I have never been impressed with way finding in Ottawa. I remember there used to be a sign to Hull, I think it was on Bronson, about a foot square, that was covered by a tree branch for years, until the name ‘Hull’ ceased to exist. I am also often amazed that directional signs are put at the intersection or after an actual exit, rather than 200 meters before the exit. The photo below is a perfect example.
Now the City of Ottawa is building a bike network, you might have noticed way finding signs starting to pop up. The NCC has had their own for a while, and they look attractive, but I think somewhat confusing sometimes, with both the name of the direction and the name of the final destination. Initially I didn’t grasp the two different purposes. Apparently, one of the arrows dropped off (as in the example underneath for the Arboretum) in some bureaucratic NCC directional sign sub committee.
From what I gather, there are directional signs (“Landsdowne – 2.2 km”), route name signs (“Rideau River Eastern Pathway”) or a combination of purposes, like the NCC signs that guide you to the Arboretum but also to side roads.
The NCC is consistent in its design but has also been experimenting with a very different system in the Greenbelt south of Bells Corners. The system originates from the Belgian coal mines and is now mostly implemented in Belgium and the Netherlands as a wayfinding system for cycling and walking. Every major intersection has a number. Combined with a map or an app, you can simply find your way around by writing down the numbers of the intersections on a napkin. I will write more about that in a future post.
But what has the City been doing? Well, not a very intelligent job. It appears that whatever department has a budget is allowed to put signs up the way they see fit. Currently there are 6 different styles within the City. Here is the proof:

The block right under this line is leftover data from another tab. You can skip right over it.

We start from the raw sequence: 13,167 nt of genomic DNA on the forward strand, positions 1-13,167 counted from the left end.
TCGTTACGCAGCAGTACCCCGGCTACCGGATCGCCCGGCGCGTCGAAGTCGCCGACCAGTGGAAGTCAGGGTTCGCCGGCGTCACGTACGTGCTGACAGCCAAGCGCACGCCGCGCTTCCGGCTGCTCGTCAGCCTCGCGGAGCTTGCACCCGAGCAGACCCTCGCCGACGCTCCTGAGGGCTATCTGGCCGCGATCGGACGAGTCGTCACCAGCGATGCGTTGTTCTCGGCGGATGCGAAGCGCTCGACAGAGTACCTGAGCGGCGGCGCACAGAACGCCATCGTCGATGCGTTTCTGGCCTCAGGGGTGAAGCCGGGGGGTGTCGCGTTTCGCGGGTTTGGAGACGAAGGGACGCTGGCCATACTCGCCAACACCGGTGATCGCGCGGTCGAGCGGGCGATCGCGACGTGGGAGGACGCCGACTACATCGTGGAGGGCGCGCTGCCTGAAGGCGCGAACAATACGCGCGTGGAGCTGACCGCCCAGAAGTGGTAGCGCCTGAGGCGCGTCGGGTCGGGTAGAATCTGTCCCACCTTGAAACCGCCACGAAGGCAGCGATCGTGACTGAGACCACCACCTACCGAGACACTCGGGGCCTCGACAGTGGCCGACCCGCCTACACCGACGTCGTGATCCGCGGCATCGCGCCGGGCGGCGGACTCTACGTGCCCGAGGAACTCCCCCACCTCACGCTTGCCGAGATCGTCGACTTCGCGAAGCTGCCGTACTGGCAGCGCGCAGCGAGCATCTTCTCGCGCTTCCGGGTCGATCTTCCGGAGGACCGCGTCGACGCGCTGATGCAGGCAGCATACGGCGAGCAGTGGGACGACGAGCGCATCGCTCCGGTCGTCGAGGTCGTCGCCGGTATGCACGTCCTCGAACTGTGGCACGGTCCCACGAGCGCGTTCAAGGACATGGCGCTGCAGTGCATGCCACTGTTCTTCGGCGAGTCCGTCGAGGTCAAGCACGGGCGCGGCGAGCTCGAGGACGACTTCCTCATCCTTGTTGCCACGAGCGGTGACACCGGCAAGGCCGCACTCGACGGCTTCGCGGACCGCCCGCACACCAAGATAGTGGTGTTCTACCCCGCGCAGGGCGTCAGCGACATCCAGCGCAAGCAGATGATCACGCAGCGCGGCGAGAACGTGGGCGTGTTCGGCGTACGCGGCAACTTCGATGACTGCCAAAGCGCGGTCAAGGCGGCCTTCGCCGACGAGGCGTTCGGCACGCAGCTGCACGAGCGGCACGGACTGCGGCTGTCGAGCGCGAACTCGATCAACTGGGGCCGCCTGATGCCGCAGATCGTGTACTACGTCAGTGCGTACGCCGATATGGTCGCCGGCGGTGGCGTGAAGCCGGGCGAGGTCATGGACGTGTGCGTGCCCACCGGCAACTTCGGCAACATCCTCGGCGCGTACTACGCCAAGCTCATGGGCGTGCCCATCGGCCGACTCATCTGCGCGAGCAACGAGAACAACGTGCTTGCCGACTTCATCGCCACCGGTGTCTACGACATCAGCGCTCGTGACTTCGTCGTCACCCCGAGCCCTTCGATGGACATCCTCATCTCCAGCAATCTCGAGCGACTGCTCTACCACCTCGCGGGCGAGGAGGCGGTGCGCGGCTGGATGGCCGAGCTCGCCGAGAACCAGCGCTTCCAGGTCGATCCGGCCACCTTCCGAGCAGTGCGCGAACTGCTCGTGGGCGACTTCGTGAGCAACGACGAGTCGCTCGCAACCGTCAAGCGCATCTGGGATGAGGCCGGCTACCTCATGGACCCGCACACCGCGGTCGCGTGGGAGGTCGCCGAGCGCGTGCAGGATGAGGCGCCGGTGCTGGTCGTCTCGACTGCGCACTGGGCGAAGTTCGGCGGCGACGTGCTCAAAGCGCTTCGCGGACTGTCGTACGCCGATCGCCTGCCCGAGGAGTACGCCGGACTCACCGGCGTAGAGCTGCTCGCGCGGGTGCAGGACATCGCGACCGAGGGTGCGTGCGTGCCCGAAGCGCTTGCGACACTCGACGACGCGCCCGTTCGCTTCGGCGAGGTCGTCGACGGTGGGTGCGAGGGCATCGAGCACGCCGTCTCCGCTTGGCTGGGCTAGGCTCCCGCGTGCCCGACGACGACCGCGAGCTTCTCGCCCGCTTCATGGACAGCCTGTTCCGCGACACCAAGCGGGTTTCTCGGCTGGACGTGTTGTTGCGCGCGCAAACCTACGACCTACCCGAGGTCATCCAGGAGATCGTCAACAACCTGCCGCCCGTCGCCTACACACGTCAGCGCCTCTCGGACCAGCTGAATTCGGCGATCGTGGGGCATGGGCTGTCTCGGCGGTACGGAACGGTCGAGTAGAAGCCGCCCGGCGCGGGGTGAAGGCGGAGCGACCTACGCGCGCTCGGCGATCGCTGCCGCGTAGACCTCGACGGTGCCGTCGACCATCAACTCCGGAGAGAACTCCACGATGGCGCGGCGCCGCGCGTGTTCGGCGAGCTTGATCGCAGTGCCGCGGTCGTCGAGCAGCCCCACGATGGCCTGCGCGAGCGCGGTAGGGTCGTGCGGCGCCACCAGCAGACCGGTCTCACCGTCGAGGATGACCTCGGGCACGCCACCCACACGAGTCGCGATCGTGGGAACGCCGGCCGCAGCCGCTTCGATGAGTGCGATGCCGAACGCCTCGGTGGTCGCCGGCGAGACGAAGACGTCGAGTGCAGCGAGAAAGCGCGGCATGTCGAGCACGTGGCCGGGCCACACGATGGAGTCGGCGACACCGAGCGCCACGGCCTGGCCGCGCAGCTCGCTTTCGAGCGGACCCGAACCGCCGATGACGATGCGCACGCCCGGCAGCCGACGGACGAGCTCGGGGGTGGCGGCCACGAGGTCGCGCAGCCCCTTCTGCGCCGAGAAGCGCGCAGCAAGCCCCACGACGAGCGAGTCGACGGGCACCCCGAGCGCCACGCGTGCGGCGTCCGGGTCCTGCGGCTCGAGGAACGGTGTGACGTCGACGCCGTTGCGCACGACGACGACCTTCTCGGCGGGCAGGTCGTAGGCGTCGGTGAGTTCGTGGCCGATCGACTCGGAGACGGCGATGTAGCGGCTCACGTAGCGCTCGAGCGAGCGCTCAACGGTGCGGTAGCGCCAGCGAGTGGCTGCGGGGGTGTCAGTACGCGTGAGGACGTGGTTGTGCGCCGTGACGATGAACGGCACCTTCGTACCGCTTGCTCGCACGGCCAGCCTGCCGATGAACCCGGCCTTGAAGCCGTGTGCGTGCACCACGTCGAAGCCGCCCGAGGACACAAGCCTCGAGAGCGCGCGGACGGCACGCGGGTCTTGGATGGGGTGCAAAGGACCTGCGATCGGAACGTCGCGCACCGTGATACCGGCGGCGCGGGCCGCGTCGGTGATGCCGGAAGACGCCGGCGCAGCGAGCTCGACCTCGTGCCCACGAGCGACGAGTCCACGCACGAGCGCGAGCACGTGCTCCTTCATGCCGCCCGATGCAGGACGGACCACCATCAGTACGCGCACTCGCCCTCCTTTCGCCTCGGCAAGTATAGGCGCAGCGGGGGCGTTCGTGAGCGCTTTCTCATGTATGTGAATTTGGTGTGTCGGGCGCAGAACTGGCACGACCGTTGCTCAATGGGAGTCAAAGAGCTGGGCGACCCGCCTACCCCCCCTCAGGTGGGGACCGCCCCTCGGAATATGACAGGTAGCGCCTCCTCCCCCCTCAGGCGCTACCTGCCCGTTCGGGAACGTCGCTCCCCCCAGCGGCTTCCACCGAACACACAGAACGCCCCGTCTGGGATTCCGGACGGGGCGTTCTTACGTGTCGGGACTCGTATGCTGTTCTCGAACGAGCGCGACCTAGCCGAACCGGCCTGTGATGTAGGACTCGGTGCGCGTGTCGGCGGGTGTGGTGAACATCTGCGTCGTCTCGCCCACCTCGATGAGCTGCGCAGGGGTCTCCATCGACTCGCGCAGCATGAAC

I am afraid it won’t take long before our paths are going to look like this:
Actually, it has started already:
Oddly, the NCC never mentions the Canal, a World Heritage site, as a destination when you cycle the Experimental Farm pathway. I don’t understand that. The canal pathways are also spine routes, so even more a reason to point people there for orientation. But then, there is still the humble Rideau Trail sign with its even humbler directional markers.
So my point is that I’d really like the City to come up with one logical design and one system. I also like to see the City and the NCC to at least connect their systems (sharing the same design is asking too much for sure): let’s think from a tourist/consumer/resident perspective rather than from our bureaucratic silos.
I ain’t no expert in this, but Glenn Gobuyan is. He did do some project work for the NCC (the wayfinding system I described above in Bells Corners) and this is his company: PixoDesign. Glenn will be a speaker at our 4th annual Spring.Bike.Ottawa event on March 21. We often think of ‘supporting local companies’ in terms of beer and cupcakes, but Glenn has done some really interesting work. (Update: Glenn’s presentation was very well received by the 90 or so people at the event)
And did you know that there is a Dutch paddestoel (mushroom) in Ottawa? They were the directional signs in the Netherlands for a long time and still are, more so in the South and East. The old ones were cast in concrete, the newer ones are made of a plastic material. Do you know where this one is in Ottawa? There is another one in Calgary, on the island in the Bow River. It was flushed away during the flood but will soon be replaced. I know that because I had the new one on my desk a few months ago.